Yes, Learn to Live with SAFa

Rodrigo Monteiro de Castro's picture
Published: 16/03/23 - Country: Brazil

The theme of this column suggests a dialogue with a text recently published by the general editor of sports at Estadão, journalist Robson Morelli, whose title is "learn to live with the SAF".
Incidentally, as the country lacks the practice of dialectics, aiming at the construction of ideas, projects and public policies in the interest of the community. Here, he has become accustomed to a kind of monologue, mainly intellectual and academic, so that constructive counterpoints are rarely established; or, when they occur, they are taken personally by those involved.

Contrary to what is observed, for example, in the United States, where it is common - or, more than that, it is inevitable - the emergence of positions and oppositions, almost without end, between propositions or theses launched by any thinker. On a legal and even economic level, perennial antagonisms are formed, like Fla-Flu or São Paulo x Corinthians, between intellectuals, even bumping into a certain fetish: it is enough for an author to write something that, in the sequence, another, and always the same, already refutes it. With this, a solid argument is built that reinforces the functioning of institutions.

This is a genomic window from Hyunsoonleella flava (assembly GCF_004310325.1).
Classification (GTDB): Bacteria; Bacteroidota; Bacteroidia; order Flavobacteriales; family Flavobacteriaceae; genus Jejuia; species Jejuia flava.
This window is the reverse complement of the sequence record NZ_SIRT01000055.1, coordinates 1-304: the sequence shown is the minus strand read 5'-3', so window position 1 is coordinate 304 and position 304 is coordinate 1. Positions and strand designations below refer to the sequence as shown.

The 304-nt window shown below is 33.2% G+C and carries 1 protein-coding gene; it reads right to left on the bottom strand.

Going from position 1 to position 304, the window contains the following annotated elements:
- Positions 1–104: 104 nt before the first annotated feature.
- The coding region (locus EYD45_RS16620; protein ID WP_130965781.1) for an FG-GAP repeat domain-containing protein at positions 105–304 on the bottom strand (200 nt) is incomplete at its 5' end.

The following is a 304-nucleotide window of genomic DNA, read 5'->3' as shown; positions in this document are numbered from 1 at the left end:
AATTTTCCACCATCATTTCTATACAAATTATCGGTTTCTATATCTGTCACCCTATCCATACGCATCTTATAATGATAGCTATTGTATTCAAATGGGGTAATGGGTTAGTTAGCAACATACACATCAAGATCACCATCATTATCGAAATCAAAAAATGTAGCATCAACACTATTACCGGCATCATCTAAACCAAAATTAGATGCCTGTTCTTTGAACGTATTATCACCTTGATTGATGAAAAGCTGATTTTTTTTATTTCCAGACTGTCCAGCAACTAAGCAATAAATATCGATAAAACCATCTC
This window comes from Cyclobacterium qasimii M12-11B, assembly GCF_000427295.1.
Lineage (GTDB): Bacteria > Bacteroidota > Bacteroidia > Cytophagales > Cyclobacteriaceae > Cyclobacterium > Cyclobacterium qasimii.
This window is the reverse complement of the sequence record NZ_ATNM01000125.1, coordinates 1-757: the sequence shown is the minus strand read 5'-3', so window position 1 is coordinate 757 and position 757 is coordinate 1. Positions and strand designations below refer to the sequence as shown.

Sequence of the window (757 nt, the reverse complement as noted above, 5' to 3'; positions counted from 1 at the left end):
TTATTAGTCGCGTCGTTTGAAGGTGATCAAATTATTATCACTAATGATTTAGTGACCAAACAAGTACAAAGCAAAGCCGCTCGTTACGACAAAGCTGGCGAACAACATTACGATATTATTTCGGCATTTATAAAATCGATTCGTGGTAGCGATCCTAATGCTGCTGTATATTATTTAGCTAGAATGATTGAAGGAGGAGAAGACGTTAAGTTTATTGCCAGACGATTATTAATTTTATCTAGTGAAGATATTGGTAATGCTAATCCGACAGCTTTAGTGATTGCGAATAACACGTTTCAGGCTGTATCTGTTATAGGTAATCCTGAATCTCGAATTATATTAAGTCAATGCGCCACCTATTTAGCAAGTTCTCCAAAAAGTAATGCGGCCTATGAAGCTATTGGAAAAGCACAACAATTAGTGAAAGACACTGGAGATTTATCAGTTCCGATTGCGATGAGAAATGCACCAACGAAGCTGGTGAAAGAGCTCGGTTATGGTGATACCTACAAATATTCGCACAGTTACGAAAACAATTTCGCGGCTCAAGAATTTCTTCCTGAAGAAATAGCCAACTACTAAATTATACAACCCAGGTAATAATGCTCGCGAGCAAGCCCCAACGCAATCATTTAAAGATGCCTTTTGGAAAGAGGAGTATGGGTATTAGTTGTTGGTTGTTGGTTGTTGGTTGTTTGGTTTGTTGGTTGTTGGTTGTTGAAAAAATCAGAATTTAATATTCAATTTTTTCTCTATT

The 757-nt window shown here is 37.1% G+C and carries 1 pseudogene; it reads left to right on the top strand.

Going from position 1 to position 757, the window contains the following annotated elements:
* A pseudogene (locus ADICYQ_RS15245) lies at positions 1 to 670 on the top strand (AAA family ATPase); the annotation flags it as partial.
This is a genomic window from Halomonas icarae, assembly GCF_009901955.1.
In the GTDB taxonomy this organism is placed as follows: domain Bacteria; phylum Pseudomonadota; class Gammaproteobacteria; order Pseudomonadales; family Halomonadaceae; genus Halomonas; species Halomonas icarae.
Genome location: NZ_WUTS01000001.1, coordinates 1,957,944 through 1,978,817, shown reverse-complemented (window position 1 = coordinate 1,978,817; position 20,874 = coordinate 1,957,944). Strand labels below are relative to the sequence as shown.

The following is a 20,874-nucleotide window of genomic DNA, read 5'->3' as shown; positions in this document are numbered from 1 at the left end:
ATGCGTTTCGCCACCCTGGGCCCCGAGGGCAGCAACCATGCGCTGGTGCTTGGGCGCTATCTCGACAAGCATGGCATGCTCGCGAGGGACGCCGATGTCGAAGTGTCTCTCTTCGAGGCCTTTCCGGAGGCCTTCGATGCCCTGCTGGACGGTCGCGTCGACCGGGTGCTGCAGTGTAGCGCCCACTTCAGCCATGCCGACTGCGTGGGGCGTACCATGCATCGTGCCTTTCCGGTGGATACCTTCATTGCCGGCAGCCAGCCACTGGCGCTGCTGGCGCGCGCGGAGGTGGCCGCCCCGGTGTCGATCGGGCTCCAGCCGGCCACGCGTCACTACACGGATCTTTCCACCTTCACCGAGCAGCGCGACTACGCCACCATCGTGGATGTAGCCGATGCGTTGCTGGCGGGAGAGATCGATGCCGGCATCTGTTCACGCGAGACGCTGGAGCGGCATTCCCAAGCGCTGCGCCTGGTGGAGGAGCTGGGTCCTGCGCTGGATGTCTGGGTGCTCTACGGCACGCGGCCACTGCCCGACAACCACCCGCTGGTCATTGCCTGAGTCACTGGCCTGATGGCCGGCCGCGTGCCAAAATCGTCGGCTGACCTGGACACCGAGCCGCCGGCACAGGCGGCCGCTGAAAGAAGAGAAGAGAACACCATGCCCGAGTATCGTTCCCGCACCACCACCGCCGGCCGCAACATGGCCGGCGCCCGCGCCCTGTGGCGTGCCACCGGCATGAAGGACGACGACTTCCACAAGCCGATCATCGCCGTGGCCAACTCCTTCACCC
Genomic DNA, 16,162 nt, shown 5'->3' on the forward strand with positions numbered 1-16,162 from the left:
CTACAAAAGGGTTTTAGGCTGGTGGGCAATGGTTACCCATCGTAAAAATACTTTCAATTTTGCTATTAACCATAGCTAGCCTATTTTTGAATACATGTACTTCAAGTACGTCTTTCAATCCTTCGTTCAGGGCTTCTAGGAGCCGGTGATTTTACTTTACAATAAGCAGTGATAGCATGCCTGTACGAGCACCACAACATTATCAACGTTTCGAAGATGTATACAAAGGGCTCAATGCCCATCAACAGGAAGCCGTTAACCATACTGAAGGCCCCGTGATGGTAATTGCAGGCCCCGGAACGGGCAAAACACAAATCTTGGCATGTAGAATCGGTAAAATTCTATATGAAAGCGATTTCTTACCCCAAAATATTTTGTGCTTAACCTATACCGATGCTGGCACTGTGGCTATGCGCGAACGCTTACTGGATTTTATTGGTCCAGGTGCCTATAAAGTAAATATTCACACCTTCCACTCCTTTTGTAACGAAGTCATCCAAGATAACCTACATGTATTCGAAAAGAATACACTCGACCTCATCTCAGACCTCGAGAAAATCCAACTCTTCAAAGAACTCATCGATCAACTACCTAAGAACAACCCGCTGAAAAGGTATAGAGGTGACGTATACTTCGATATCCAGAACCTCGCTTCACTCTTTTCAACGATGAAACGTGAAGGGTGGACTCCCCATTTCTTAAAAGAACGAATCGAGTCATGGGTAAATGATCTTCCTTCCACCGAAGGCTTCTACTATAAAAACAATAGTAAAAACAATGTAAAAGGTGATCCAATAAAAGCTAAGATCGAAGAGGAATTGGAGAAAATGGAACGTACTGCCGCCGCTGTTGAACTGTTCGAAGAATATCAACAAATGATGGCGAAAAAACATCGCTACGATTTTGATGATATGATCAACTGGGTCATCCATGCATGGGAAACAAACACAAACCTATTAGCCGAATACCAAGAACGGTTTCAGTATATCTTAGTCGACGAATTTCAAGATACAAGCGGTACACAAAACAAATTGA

The purpose of this text is much less ambitious and does not lend itself to opposition; it is only intended to be a dialogue based on the same premises, but which, depending on the logic adopted, will serve to suggest different conclusions.

In the aforementioned article, the respected journalist states that "winning games and valuing the name of the club and its brand (the badge) is the only objective of the owners of the SAFs".

This statement deserves some consideration.

It does not seem that these are the only objectives, although they are part of the purpose of any investor or businessman (and should also be part of the objectives of a club). But is there a problem with that proposition? Is winning games a problem? And value the name of SAF and the team?

Remember that, currently, almost nobody outside the country knows the Brazilian teams, just as we Brazilians don't know, in general, Moroccan, Australian, Chinese, Senegalese, Algerian or Arab teams. More: few people will remember - or will have difficulty remembering - the non-European teams that eliminated Palmeiras, Internacional, Galo and, soon after, Flamengo, from the Club World Cup. But almost any child, from any country, will know how to talk about Real, Barcelona, Liverpool, the two Manchester teams, Liverpool and PSG. Being known, in terms of football, has become a necessity.